SMSF auditors who fail to cooperate with ASIC and the ATO when an issue is raised are placing themselves firmly on the regulatory radar, according to one senior ASIC representative.
There is ample opportunity for auditors to provide responses and explanations to ASIC and the ATO when an issue is brought to the regulator’s attention, Craig Angove, senior analyst reporting and audit at ASIC told delegates at the SMSF Association’s national conference in Melbourne yesterday.
“We think that there’s a very robust process in place and and we’re continuing to improve and refine it,” Mr Angrove said.
Auditors should engage with the ATO as soon as an issue is raised to maximise the chances of dealing with the matter before it is referred to ASIC, said Howard Dickinson, director, SMSF approved auditors and AC liaison, superannuation, ATO.
“Our intent is to refer nothing to ASIC that we can’t do ourselves. So if we’re sending it to ASIC, we have tried, and we’ve tried hard,” Mr Dickinson said.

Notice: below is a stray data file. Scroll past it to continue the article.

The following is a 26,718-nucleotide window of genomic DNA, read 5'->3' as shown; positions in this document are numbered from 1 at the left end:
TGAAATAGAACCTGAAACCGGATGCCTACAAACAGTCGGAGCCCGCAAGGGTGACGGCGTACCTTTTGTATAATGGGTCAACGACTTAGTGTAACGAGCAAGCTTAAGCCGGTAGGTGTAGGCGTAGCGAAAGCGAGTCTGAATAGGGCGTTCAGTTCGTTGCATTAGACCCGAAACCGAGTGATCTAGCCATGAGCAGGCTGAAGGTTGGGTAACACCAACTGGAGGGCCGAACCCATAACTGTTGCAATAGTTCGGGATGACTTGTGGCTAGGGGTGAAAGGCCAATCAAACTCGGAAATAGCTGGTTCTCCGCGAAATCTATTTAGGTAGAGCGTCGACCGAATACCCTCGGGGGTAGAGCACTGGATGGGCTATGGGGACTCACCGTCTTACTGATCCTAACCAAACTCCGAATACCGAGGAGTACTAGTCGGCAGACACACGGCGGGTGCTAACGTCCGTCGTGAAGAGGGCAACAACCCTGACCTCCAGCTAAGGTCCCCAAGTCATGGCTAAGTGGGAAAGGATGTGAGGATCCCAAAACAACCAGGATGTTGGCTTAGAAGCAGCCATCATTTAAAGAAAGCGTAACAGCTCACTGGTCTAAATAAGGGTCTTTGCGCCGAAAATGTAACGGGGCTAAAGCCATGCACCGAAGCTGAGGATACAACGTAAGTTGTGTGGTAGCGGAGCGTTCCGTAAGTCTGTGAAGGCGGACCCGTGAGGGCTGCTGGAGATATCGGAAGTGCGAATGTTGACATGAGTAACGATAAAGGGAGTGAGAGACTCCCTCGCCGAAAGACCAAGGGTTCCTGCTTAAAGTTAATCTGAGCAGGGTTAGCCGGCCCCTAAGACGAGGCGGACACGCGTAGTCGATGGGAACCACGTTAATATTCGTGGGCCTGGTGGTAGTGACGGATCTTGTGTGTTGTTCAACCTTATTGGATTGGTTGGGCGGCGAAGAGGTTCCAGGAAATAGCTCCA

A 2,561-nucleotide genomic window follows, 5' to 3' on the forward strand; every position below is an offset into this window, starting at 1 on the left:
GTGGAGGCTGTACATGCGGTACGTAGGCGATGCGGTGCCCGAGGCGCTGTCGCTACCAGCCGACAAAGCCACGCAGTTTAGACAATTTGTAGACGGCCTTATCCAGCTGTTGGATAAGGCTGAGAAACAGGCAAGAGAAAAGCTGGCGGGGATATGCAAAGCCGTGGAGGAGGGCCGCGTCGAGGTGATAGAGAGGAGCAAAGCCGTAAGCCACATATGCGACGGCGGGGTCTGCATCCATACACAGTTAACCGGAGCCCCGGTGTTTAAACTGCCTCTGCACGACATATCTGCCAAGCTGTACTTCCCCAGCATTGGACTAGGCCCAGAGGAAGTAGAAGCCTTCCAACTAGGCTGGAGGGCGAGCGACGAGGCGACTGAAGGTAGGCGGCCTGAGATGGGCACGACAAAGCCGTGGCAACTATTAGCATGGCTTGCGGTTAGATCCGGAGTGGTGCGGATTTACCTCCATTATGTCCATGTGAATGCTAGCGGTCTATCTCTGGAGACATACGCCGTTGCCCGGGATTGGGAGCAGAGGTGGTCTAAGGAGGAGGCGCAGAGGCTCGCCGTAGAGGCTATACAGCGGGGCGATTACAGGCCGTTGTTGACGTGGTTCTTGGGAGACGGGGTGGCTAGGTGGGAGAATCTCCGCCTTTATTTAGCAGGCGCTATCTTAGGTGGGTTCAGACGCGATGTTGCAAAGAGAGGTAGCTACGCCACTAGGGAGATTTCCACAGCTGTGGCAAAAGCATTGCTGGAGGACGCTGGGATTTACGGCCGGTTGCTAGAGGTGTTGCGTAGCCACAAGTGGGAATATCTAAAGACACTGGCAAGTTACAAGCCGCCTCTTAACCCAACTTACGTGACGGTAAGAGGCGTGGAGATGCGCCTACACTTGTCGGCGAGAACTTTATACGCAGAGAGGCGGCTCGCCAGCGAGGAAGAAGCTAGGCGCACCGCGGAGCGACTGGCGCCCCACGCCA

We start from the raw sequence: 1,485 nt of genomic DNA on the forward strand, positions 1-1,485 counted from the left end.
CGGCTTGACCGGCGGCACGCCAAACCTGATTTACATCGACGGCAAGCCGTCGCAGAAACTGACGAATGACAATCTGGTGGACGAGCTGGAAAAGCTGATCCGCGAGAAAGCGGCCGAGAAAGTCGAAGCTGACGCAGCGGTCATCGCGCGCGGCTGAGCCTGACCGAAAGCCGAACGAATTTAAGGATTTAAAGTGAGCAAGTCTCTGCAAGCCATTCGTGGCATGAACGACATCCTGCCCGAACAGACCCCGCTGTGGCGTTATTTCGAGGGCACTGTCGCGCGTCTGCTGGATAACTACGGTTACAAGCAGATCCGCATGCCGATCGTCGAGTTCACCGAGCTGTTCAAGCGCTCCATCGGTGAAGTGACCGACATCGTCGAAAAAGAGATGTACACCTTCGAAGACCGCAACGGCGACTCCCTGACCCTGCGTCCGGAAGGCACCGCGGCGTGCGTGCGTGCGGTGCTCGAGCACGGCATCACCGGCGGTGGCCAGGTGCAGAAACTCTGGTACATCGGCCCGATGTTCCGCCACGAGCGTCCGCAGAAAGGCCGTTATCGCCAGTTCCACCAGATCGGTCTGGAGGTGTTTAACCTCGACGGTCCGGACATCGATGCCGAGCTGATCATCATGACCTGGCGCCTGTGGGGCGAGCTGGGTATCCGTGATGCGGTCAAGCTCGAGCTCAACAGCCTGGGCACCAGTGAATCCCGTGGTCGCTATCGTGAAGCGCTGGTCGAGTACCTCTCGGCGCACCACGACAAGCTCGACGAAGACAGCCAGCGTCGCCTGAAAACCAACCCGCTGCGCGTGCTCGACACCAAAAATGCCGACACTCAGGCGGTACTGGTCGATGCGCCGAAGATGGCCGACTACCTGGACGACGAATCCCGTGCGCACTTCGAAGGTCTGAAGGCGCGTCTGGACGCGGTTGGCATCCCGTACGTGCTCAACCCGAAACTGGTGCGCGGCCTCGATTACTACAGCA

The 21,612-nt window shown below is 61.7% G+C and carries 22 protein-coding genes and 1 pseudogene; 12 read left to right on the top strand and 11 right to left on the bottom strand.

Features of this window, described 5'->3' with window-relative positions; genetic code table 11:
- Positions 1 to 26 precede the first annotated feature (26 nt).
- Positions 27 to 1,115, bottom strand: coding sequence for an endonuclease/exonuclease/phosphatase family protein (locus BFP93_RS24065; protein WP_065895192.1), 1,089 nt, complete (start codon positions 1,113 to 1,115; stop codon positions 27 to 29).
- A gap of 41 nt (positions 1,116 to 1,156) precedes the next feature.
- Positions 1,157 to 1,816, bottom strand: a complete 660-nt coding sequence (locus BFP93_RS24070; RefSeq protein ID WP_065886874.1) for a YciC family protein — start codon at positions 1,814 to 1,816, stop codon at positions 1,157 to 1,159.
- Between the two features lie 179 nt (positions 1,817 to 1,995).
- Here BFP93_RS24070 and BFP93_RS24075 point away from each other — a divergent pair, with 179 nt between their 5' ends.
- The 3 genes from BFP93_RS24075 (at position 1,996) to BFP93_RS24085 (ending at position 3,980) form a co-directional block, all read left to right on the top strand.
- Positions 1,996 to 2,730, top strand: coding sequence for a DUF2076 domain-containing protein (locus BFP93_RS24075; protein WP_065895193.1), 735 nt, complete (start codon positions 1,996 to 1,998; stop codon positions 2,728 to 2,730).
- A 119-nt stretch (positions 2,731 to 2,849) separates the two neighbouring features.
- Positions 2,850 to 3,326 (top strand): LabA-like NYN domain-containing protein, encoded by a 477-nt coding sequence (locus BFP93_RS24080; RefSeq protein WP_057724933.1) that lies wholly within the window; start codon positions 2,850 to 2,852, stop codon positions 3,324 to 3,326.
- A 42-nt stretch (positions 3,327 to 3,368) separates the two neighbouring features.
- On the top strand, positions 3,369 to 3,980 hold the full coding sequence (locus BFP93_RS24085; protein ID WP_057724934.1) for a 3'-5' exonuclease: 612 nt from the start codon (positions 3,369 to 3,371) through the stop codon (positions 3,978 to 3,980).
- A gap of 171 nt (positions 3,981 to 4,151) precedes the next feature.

“Either they’re not talking, they’re not engaging with us, they’re not prepared to help us or they’re disagreeing with things that we think are black and white.
“We’re not sending referrals over to ASIC because we don’t [want to deal with it], it’s because we’ve found facts that make us believe it’s inappropriate for you to continue services as an auditor without ASIC considering treatment.”
Mr Angrove agreed, and said by the time an auditor is referred to ASIC, it is assumed their case has been through a “robust” process.
He also stressed that co-operation with the regulators is an expectation on all SMSF auditors.
“You’ve got more chance of being able to stop it with the ATO,” he said.
“We more or less have an obligation to consider taking it forward. We might not necessarily take action, but you could’ve avoided it coming to us, and you’re also on our radar then. We’ll have this information on our radar. So co-operation with the ATO is best. Don’t backchat to the policeman.”
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